There were gasps of protest. A chorus of: "More money? No, no. Not necessary. We think it's a wonderful script." It was like Larry was asking them to offer up their wives, or mistresses, instead of a few thousand bucks.
Comb Over came to their rescue. "We talked it over and concluded it's just a matter of casting," he said.
"Yes, casting," was Dandruff Shoulders' contribution.
He pulled a manila envelope from his expensive briefcase. Got out some 8X 10 color photos from it and dropped them in the center of the table like the flop in a game of Texas Hold'em.
"My son," he said proudly.
We all looked respectfully at the pictures. They showed a very handsome, very clean, very preppy, Jewish American prince of about 13 with a head of very blond curls. I looked closer to see if he had inherited his father's dandruff genes, but so far he appeared safe.
Irwin had returned by now, wiping his face. He looked at one of the pictures, then turned to Dandruff Shoulders.
"You want us to hire your son?" he said. Not waiting for an answer, he turned to Larry, "Remind me to ask Tanya to put the young man on the casting call list."
"No, no. That's not what I meant," protested Dandruff Shoulders. Although I noticed from the look in his eye that he wasn't adverse to a bit of casting bribery. Thinking, screw his son, maybe whisper something in Irwin's ear about his mistress, who would then make him a very happy man on black silk sheets, sprinkled with dandruff.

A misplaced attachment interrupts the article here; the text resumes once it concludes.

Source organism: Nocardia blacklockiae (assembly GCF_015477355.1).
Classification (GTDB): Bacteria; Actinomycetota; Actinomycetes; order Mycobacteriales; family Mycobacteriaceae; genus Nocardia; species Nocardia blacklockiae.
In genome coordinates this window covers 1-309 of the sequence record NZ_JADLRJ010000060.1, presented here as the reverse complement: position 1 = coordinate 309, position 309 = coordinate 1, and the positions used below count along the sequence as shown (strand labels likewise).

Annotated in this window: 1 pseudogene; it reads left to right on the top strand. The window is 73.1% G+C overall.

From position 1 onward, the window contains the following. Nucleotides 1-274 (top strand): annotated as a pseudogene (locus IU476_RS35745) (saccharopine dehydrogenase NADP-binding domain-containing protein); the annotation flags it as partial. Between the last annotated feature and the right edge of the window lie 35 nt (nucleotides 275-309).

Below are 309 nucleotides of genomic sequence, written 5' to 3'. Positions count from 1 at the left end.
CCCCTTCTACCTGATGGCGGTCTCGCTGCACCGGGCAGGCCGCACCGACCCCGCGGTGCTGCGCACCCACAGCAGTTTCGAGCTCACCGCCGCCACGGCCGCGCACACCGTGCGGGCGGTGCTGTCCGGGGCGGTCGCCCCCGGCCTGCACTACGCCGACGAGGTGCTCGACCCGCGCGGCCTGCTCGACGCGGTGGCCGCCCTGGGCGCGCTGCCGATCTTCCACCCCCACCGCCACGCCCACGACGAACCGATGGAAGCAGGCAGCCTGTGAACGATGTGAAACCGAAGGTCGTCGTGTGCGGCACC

He continued, "This picture is just an example of what we are talking about. When you cast for the gang, get clean cut young American boys like this."
"That way Adam will look like he's in good company, even if in the script he's in bad company," added Comb Over."
"It'll make his mother so happy," somebody said, but when we all looked we couldn't tell who, except for one kid Suit who was staring at the table.
Ignoring the interruption, Dandruff Shoulders said, "Not gritty kids. Not kids who will loom over Adam, acting like a threat. He's a very vulnerable boy, you know. And looks it."
Chris barely buried a snort. I knew what he was thinking. The Beach Ball was not just 'vulnerable looking,' but so short, we'd have to cast midget kids to avoid the looming business. On the other hand, I could partly see the point, which scared hell out of me, because when you agree with a Suit's point, it's time to check your IQ levels.